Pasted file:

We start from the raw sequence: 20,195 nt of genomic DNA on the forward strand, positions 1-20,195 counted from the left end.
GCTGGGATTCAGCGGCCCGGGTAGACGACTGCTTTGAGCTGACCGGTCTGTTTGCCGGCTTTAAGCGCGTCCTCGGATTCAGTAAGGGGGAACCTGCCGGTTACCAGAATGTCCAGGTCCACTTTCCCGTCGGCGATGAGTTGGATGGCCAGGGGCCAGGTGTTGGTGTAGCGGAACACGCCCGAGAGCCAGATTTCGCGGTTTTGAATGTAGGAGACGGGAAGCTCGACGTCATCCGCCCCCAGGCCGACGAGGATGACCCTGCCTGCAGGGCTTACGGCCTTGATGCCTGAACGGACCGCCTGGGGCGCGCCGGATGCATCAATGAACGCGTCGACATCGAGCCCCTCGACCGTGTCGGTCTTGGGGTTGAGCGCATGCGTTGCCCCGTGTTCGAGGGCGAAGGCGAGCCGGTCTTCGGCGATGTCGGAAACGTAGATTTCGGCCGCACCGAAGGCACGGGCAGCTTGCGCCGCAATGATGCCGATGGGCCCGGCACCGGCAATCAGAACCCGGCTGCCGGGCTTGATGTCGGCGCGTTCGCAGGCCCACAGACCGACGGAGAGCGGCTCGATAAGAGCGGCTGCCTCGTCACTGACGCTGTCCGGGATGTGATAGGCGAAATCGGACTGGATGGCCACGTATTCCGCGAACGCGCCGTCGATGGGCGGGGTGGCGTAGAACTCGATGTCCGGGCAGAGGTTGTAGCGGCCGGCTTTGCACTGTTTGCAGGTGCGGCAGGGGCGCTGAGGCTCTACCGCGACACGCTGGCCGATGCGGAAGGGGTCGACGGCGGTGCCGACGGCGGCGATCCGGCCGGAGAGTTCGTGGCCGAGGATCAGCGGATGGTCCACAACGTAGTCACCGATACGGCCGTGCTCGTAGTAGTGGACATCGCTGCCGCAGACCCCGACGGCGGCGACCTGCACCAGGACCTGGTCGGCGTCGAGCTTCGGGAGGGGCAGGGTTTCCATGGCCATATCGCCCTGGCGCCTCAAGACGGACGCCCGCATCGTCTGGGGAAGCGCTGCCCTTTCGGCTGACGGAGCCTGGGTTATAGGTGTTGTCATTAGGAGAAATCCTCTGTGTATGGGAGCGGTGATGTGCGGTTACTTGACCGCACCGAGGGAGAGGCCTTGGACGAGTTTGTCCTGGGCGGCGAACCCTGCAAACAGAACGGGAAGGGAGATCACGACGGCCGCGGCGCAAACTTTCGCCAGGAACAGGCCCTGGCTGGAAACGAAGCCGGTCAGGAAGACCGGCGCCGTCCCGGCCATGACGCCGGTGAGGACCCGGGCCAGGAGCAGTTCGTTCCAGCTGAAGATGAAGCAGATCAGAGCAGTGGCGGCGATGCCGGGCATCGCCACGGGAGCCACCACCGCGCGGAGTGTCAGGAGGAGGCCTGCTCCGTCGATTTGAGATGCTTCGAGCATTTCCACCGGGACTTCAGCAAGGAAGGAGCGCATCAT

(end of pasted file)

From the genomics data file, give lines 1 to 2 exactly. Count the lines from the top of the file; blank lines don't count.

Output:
We start from the raw sequence: 20,195 nt of genomic DNA on the forward strand, positions 1-20,195 counted from the left end.
GCTGGGATTCAGCGGCCCGGGTAGACGACTGCTTTGAGCTGACCGGTCTGTTTGCCGGCTTTAAGCGCGTCCTCGGATTCAGTAAGGGGGAACCTGCCGGTTACCAGAATGTCCAGGTCCACTTTCCCGTCGGCGATGAGTTGGATGGCCAGGGGCCAGGTGTTGGTGTAGCGGAACACGCCCGAGAGCCAGATTTCGCGGTTTTGAATGTAGGAGACGGGAAGCTCGACGTCATCCGCCCCCAGGCCGACGAGGATGACCCTGCCTGCAGGGCTTACGGCCTTGATGCCTGAACGGACCGCCTGGGGCGCGCCGGATGCATCAATGAACGCGTCGACATCGAGCCCCTCGACCGTGTCGGTCTTGGGGTTGAGCGCATGCGTTGCCCCGTGTTCGAGGGCGAAGGCGAGCCGGTCTTCGGCGATGTCGGAAACGTAGATTTCGGCCGCACCGAAGGCACGGGCAGCTTGCGCCGCAATGATGCCGATGGGCCCGGCACCGGCAATCAGAACCCGGCTGCCGGGCTTGATGTCGGCGCGTTCGCAGGCCCACAGACCGACGGAGAGCGGCTCGATAAGAGCGGCTGCCTCGTCACTGACGCTGTCCGGGATGTGATAGGCGAAATCGGACTGGATGGCCACGTATTCCGCGAACGCGCCGTCGATGGGCGGGGTGGCGTAGAACTCGATGTCCGGGCAGAGGTTGTAGCGGCCGGCTTTGCACTGTTTGCAGGTGCGGCAGGGGCGCTGAGGCTCTACCGCGACACGCTGGCCGATGCGGAAGGGGTCGACGGCGGTGCCGACGGCGGCGATCCGGCCGGAGAGTTCGTGGCCGAGGATCAGCGGATGGTCCACAACGTAGTCACCGATACGGCCGTGCTCGTAGTAGTGGACATCGCTGCCGCAGACCCCGACGGCGGCGACCTGCACCAGGACCTGGTCGGCGTCGAGCTTCGGGAGGGGCAGGGTTTCCATGGCCATATCGCCCTGGCGCCTCAAGACGGACGCCCGCATCGTCTGGGGAAGCGCTGCCCTTTCGGCTGACGGAGCCTGGGTTATAGGTGTTGTCATTAGGAGAAATCCTCTGTGTATGGGAGCGGTGATGTGCGGTTACTTGACCGCACCGAGGGAGAGGCCTTGGACGAGTTTGTCCTGGGCGGCGAACCCTGCAAACAGAACGGGAAGGGAGATCACGACGGCCGCGGCGCAAACTTTCGCCAGGAACAGGCCCTGGCTGGAAACGAAGCCGGTCAGGAAGACCGGCGCCGTCCCGGCCATGACGCCGGTGAGGACCCGGGCCAGGAGCAGTTCGTTCCAGCTGAAGATGAAGCAGATCAGAGCAGTGGCGGCGATGCCGGGCATCGCCACGGGAGCCACCACCGCGCGGAGTGTCAGGAGGAGGCCTGCTCCGTCGATTTGAGATGCTTCGAGCATTTCCACCGGGACTTCAGCAAGGAAGGAGCGCATCAT